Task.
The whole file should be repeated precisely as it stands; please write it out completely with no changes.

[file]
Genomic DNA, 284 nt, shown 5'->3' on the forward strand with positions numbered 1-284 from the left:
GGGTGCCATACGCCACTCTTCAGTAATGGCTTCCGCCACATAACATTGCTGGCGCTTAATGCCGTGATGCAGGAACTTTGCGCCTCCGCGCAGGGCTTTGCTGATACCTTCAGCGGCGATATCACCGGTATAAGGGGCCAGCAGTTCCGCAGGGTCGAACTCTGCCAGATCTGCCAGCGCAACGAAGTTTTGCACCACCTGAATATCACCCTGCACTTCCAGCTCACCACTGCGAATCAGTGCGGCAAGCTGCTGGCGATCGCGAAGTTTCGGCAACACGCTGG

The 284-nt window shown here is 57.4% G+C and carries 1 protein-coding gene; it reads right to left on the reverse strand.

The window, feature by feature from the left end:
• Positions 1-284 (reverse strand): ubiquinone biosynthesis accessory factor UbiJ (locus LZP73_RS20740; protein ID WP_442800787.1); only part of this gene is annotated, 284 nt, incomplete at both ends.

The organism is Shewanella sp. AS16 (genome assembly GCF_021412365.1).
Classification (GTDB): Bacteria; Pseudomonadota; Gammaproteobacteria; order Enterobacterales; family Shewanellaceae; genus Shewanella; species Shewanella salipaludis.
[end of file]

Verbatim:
Genomic DNA, 284 nt, shown 5'->3' on the forward strand with positions numbered 1-284 from the left:
GGGTGCCATACGCCACTCTTCAGTAATGGCTTCCGCCACATAACATTGCTGGCGCTTAATGCCGTGATGCAGGAACTTTGCGCCTCCGCGCAGGGCTTTGCTGATACCTTCAGCGGCGATATCACCGGTATAAGGGGCCAGCAGTTCCGCAGGGTCGAACTCTGCCAGATCTGCCAGCGCAACGAAGTTTTGCACCACCTGAATATCACCCTGCACTTCCAGCTCACCACTGCGAATCAGTGCGGCAAGCTGCTGGCGATCGCGAAGTTTCGGCAACACGCTGG

The 284-nt window shown here is 57.4% G+C and carries 1 protein-coding gene; it reads right to left on the reverse strand.

The window, feature by feature from the left end:
• Positions 1-284 (reverse strand): ubiquinone biosynthesis accessory factor UbiJ (locus LZP73_RS20740; protein ID WP_442800787.1); only part of this gene is annotated, 284 nt, incomplete at both ends.

The organism is Shewanella sp. AS16 (genome assembly GCF_021412365.1).
Classification (GTDB): Bacteria; Pseudomonadota; Gammaproteobacteria; order Enterobacterales; family Shewanellaceae; genus Shewanella; species Shewanella salipaludis.